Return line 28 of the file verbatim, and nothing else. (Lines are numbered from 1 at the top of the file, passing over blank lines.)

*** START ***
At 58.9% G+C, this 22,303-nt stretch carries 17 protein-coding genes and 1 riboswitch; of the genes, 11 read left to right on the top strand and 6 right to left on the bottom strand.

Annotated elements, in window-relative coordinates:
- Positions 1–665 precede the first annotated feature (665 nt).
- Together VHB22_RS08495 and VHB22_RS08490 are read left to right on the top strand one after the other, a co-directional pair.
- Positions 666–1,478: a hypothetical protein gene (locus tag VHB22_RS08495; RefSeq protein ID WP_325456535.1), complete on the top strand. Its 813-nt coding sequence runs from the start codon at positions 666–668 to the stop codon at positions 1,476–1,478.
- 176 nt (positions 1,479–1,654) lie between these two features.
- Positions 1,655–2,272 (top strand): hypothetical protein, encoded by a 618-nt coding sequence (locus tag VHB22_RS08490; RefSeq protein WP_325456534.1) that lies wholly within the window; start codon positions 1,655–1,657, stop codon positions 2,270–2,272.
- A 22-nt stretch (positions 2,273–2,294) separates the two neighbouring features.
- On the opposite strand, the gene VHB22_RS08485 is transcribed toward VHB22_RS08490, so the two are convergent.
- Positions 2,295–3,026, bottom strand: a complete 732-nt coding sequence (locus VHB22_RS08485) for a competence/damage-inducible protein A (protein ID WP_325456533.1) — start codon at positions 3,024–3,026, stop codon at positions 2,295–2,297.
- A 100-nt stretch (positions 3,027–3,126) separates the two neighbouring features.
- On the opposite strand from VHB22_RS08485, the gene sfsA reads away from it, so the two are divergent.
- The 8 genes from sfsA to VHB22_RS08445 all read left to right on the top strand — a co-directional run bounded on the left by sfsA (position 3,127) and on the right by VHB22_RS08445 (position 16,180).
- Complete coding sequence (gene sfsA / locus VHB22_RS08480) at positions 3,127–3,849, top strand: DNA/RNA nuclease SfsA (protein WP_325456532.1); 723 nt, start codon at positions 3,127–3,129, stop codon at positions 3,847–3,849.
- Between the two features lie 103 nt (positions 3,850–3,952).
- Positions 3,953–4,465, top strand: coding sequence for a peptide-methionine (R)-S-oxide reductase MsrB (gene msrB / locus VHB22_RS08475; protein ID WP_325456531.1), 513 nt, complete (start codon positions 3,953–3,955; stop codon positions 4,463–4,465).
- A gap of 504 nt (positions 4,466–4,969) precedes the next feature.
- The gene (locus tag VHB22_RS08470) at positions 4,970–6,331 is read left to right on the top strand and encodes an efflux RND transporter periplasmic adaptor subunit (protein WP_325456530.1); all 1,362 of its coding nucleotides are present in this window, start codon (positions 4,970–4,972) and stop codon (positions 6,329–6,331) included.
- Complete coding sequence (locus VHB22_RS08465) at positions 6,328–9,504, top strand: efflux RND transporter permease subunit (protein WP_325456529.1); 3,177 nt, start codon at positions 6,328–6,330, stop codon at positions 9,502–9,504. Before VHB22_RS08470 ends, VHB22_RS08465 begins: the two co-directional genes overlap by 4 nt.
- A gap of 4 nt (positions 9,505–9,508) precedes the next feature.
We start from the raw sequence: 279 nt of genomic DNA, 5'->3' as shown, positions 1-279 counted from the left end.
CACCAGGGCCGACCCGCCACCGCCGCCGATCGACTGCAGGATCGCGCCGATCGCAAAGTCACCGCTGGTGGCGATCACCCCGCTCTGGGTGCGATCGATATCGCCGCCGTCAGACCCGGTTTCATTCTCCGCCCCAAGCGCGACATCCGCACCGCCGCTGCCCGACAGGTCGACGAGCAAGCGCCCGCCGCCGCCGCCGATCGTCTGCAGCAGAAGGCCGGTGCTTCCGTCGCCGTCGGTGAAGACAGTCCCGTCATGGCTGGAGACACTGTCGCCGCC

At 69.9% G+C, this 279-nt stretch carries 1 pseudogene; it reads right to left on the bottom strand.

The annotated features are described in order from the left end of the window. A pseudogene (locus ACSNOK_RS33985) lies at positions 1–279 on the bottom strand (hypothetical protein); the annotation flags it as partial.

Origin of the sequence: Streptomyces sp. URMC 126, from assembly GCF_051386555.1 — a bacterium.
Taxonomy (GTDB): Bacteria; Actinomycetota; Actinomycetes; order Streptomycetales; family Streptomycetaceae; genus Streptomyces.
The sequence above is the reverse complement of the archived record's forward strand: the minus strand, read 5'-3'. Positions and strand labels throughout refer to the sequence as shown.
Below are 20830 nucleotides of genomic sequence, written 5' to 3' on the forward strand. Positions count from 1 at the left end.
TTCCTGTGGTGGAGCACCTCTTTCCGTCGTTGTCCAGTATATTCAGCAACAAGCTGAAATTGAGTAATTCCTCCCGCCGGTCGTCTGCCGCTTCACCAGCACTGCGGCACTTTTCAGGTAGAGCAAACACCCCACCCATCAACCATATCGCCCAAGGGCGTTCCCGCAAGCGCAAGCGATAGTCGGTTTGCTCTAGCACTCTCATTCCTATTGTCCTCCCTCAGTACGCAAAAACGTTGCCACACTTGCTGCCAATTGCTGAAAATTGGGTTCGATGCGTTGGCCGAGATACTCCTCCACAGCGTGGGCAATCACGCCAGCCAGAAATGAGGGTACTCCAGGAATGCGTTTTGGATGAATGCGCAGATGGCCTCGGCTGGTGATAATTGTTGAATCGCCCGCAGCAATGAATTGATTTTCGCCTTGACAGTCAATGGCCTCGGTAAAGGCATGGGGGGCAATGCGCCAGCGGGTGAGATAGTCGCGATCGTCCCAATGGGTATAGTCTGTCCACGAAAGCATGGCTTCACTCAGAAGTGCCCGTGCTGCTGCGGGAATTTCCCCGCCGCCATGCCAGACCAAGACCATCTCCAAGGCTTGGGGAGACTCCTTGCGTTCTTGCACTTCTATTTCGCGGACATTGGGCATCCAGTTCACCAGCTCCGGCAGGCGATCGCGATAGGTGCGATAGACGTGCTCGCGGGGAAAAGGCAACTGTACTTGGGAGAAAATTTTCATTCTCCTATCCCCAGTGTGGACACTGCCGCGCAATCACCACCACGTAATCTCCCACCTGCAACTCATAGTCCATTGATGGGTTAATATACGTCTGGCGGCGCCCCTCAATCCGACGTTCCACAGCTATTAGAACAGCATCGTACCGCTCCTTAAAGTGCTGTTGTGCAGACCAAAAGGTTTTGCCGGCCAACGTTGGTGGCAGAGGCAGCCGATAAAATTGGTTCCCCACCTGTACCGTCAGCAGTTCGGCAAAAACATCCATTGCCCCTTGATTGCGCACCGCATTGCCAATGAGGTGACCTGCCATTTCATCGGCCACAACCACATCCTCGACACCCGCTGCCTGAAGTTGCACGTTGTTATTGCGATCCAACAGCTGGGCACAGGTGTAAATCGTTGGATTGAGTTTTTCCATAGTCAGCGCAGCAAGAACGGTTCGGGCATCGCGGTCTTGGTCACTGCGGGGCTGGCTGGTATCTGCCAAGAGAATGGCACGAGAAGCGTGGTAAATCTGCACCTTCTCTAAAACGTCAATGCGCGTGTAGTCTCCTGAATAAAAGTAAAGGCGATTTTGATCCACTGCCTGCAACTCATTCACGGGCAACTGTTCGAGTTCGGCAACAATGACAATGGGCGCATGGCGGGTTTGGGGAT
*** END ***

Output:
Below are 20830 nucleotides of genomic sequence, written 5' to 3' on the forward strand. Positions count from 1 at the left end.